Facet coverage is more straightforward, but there’s a catch: coverage is highly sensitive to the search engine’s retrieval strategy. Most search engines rely on ranking to promote relevant results to the first page, but doing so often hides irrelevant results on later pages (which is a problem when users sort the results by some other attribute, like price). Irrelevant results can drastically skew facet coverage. Hence, it’s important to compute facet coverage based on a retrieval strategy that emphasizes relevance, independent of ranking.
Utility, like coverage, is also sensitive to the retrieval strategy, particularly when it comes to ensuring that a facet value represents at least a meaningful fraction of relevant results. But at least it’s easy to compute what fraction of the first page a facet value filters out. If selecting a facet value leaves the first page essentially unchanged, it wastes the searcher’s time. It’s impossible to eliminate all sources of friction from the search journey, but a bare minimum the search engine can do is to ensure that at every choice it suggests to the searcher — especially facet values — meaningfully changes the search results.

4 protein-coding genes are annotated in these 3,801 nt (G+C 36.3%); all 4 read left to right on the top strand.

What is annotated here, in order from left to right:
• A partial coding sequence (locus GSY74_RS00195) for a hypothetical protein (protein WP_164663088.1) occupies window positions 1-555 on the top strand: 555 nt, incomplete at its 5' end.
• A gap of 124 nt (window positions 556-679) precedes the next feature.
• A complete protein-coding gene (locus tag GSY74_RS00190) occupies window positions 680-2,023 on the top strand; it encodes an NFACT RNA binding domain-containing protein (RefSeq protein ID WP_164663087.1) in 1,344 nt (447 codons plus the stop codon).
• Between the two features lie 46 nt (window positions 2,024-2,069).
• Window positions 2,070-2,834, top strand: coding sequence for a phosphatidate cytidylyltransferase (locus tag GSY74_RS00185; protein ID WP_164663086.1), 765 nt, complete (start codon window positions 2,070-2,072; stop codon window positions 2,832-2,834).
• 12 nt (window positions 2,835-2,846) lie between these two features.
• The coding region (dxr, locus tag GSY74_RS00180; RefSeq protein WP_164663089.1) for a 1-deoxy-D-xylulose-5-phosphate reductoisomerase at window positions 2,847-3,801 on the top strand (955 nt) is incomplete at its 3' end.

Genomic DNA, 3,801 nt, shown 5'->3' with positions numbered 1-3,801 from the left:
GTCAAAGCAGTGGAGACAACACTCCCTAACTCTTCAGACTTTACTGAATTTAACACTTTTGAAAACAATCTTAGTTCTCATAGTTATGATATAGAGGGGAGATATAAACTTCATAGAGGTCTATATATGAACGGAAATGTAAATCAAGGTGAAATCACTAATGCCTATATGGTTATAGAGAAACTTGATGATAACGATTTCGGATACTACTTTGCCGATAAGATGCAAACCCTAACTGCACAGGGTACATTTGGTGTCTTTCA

Faceted search is a simple idea, but it turns out to be quite nuanced in practice. It’s useful for broad queries, but not for ambiguous queries. It can help searchers find more efficiently, but it can also help them explore and discover. Facets should optimize for popularity, coverage, and utility; and determining these requires a retrieval strategy that emphasizes relevance. In short, faceted search is a fascinating topic with many facets!